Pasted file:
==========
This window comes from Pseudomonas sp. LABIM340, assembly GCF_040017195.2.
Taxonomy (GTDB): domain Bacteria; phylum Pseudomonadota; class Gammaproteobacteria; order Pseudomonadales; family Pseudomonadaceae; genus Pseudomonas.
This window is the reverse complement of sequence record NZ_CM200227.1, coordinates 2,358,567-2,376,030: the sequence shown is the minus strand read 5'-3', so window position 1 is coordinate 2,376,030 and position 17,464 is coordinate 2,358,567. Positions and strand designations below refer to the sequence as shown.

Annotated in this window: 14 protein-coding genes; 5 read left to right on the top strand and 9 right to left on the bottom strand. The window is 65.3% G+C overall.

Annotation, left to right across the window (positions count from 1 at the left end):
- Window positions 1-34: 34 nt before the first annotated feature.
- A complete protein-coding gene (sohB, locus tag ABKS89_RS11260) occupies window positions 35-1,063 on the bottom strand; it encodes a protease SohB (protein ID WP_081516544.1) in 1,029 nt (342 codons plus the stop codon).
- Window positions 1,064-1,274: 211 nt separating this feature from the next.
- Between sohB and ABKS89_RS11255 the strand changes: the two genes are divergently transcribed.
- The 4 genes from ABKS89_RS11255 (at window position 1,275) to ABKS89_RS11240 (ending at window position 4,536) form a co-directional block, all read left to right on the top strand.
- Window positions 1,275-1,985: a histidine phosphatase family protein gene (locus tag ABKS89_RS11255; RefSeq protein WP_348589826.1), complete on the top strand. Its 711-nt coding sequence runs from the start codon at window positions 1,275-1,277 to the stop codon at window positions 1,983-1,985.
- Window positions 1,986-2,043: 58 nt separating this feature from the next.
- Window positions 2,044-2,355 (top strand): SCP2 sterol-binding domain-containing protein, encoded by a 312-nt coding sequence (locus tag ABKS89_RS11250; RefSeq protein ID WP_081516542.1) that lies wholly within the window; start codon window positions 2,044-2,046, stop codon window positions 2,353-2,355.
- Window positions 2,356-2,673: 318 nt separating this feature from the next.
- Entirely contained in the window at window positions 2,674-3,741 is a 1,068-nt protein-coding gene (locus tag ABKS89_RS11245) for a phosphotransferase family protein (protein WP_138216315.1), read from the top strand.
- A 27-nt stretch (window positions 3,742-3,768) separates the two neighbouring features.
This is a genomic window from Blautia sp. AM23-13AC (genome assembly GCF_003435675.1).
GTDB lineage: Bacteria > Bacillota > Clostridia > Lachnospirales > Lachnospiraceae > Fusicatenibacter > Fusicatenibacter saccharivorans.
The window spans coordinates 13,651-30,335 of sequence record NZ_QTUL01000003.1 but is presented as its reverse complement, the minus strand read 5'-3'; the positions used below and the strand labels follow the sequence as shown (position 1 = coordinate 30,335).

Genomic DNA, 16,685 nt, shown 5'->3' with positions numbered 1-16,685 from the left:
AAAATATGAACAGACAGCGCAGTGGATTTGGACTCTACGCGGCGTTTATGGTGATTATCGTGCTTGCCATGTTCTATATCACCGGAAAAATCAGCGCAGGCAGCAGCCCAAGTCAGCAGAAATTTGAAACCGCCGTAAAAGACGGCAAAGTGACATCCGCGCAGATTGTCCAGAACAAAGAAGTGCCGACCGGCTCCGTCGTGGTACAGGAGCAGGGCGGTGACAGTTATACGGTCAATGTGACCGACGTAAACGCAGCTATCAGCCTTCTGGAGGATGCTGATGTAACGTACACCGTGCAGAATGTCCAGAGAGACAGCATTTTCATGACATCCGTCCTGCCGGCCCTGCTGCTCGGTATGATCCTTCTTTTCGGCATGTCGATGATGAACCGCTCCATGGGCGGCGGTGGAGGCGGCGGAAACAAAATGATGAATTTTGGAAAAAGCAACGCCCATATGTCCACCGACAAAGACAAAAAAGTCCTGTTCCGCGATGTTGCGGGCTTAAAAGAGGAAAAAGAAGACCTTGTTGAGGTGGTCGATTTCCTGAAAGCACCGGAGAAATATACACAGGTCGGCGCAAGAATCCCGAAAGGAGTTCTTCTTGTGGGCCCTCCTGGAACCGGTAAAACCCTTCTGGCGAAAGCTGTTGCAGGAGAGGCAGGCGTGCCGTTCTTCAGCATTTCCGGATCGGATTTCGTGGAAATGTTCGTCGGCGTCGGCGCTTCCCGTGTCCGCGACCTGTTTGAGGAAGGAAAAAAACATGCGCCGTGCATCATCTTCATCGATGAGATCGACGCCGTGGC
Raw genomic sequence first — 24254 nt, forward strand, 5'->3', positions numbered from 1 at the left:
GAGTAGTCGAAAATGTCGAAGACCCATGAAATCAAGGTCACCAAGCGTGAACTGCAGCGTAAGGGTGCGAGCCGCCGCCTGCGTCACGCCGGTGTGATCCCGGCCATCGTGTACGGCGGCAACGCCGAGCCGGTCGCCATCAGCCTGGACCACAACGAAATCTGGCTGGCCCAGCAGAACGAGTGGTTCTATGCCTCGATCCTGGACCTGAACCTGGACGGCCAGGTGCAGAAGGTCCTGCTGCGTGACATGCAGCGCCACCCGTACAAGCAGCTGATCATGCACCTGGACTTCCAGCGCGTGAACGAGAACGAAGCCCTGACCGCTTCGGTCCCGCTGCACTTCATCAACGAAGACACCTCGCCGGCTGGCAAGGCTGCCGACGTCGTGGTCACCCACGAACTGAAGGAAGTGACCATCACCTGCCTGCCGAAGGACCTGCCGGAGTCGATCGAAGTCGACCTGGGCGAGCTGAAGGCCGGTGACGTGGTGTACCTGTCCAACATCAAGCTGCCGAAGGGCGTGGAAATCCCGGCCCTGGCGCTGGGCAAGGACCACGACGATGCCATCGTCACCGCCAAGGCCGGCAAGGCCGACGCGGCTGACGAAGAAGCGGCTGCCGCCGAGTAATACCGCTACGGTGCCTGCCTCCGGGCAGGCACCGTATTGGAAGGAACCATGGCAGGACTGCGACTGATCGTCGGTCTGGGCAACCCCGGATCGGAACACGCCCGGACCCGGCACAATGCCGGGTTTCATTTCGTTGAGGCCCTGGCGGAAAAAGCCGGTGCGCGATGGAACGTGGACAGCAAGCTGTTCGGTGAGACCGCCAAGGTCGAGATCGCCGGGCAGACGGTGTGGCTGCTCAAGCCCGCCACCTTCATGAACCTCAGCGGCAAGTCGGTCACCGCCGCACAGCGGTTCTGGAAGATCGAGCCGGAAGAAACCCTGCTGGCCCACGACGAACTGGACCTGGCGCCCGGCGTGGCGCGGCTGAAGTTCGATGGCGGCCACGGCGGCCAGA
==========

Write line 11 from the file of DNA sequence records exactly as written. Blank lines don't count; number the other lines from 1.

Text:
- Window positions 1,275-1,985: a histidine phosphatase family protein gene (locus tag ABKS89_RS11255; RefSeq protein WP_348589826.1), complete on the top strand. Its 711-nt coding sequence runs from the start codon at window positions 1,275-1,277 to the stop codon at window positions 1,983-1,985.